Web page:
A Dark Past; A Bright Future
BY: T. Franklin Murphy | January 2017
Wherever we are in life at a given moment that is our starting point. We begin there and work forward towards a better life.
The past is finished but not gone. The events already occurred are cemented in time. Life happens, we make mistakes. We fall into addictions. We hurt those we love. We end up where we never thought we could be. Yet, this isn't the end of the story. We place a period mark at the end the sentence, change the page, and begin a new chapter—a better life.
A better life isn't a simple flip of the switch. Current habits are blazoned in our hearts. The law of motion predicts we will continue the same direction. The human brain has tremendous capacity to learn—or self-deceive. Sometimes our learning system goes haywire, clinging to faulty responses that destroy rather heal. We hold on to pasts that we despise.
"Sometimes the learning system goes haywire, clinging to faulty responses that destroy rather heal."
Examining the Past good and bad
An approach for a better life requires something different. A compassionate journey into painful pasts, recognizing significant errors and damaging events may start the path to a better life. Often these journeys require guidance. Our past provides helpful insights that can sooth pain and create understanding.
We need balance. We need to identify errors to correct but not brood, distracting attention that is better directed towards making a differences in the present. We punish ourselves for mistakes, shaming for turning right when we should have made a left; these are dirty damaging thoughts that serve little purpose and waste precious time for changing the route.
The road missed usually isn’t as rosy as we imagined it would have been anyways. Such thoughts, while deliciously distracting, avoid the present where current decisions are made. Once we identified the wrong fix it. If it can't be fixed, abandon it and move forward to a better life full of better choices.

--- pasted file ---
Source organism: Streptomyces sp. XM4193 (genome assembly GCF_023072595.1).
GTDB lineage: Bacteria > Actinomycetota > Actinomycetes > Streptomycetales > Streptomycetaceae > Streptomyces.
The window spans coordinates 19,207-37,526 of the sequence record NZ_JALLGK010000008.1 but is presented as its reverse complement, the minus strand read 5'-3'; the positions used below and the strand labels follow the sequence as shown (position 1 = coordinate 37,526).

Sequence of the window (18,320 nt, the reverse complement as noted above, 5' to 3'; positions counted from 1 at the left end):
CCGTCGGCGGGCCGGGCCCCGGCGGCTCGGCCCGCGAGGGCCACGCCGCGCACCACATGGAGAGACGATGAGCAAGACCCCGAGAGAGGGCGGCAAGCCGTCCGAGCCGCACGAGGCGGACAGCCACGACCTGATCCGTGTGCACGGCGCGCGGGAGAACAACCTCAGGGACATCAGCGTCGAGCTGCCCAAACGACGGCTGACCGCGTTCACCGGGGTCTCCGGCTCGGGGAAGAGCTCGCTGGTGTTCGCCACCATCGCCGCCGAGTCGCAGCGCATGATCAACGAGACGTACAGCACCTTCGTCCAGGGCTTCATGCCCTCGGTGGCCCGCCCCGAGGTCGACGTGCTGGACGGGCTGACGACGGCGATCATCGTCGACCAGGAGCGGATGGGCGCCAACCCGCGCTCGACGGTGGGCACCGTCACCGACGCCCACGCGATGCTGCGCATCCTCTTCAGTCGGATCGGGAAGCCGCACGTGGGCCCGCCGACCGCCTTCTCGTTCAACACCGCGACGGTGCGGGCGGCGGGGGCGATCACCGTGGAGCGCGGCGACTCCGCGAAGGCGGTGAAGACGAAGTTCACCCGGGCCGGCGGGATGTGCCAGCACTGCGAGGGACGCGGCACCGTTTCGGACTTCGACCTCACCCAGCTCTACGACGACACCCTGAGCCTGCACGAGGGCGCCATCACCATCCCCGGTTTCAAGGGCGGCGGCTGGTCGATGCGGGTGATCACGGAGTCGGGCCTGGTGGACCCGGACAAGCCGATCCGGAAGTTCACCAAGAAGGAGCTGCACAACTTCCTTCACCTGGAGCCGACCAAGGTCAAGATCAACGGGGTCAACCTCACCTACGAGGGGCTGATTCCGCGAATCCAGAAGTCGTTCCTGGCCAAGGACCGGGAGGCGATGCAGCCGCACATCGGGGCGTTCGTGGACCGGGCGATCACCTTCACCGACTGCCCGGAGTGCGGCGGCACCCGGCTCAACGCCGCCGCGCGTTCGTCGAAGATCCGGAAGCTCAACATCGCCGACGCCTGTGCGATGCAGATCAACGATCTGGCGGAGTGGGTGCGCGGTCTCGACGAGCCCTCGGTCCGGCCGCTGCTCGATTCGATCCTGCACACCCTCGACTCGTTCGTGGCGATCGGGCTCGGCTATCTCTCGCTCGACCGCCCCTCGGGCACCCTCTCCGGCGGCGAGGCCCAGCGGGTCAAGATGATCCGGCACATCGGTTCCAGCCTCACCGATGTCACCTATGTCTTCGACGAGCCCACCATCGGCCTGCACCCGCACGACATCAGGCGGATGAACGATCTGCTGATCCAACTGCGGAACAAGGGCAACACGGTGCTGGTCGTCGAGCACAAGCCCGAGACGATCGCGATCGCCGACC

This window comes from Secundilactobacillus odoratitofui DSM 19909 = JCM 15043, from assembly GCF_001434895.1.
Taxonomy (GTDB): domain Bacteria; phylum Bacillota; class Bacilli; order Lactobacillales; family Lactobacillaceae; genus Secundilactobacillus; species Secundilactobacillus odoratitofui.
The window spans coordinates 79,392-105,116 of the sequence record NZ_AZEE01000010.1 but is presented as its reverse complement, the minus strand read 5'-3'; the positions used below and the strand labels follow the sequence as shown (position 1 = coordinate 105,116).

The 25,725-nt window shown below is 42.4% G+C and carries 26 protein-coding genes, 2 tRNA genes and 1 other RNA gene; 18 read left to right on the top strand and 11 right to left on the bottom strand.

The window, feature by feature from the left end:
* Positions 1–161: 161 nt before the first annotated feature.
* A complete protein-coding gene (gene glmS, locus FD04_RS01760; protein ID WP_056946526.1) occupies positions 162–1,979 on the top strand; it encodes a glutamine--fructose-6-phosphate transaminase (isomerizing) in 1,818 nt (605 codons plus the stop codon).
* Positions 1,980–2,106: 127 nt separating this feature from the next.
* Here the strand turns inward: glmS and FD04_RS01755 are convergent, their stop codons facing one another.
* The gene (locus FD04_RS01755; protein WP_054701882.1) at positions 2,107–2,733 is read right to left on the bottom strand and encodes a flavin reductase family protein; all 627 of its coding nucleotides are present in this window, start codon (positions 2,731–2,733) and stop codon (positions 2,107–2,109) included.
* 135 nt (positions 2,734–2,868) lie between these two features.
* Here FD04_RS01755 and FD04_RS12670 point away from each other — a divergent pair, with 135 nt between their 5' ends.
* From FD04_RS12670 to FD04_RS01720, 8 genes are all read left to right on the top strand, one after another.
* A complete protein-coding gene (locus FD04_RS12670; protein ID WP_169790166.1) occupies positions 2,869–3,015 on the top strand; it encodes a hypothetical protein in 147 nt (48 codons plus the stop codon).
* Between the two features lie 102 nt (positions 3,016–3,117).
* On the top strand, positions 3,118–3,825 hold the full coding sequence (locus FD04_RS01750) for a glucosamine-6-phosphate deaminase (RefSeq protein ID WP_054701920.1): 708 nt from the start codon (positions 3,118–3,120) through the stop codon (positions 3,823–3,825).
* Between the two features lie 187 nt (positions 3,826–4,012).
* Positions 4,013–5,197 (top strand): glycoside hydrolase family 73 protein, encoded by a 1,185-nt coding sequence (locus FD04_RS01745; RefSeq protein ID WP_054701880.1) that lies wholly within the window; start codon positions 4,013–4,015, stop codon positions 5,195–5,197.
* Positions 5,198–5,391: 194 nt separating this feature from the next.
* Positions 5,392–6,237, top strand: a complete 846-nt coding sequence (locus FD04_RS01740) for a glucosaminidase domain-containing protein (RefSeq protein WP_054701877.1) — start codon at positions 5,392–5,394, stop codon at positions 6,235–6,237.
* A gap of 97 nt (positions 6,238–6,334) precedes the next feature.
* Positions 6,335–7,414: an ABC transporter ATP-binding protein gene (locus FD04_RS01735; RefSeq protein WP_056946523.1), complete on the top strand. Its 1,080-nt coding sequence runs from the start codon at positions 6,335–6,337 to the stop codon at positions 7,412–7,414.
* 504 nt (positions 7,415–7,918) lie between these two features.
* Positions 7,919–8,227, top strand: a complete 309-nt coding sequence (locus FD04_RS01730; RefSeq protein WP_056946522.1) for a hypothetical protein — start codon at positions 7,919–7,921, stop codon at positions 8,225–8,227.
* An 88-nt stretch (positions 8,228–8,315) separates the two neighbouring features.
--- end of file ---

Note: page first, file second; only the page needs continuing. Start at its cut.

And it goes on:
How could youths better learn to live than by at once trying the experiment of living? Henry David Thoreau
When a struggling marriage generates thoughts of lost opportunity, “If only I married a different person,” we are escaping the current problem. Nothing good happens here. Replacing the present with an imaginative alternative sounds nice but our artfully create joyous ending isn't realistic; different circumstances create a different set of problems. Reality can’t compete. The work required for a better relationship must be done in the present, not with a new partner with in our imaginations.
Wisdom from the Past
The past does, however, contain wisdom. We learn associations between behaviors and consequences. We see patterns in interactions and reoccurring emotions. By recognizing a chain of events, we can identify incoming storms, halt and change directions before hitting the same dead end. We can intervene with a healthier response, avoiding reoccurring pitfalls. We gain wisdom to make more constructive decisions.
"The art of living your life has a lot to do with getting over loss. The less the past haunts you, the better."
Ideas to Initiate Change:
We discover wisdom hiding in the dark corners of the past. Wisdom overlooked in the heat of the moment and the immaturity of our mind still remains for the careful observer. We don’t simply shrug our shoulders at past hurtful choices but courageously contemplate our roles, gain wisdom and act better in the present.
A better life is in store for those willing to accept responsibility, repair hurts, and courageously move forward, using wisdom from mistakes, forgiving the wrongs of others, and escaping destructive environments. We discover what went wrong and then gently move back to the present with our heads held high, grateful for the chance to improve, to live a better life.
Please support FLS with a share: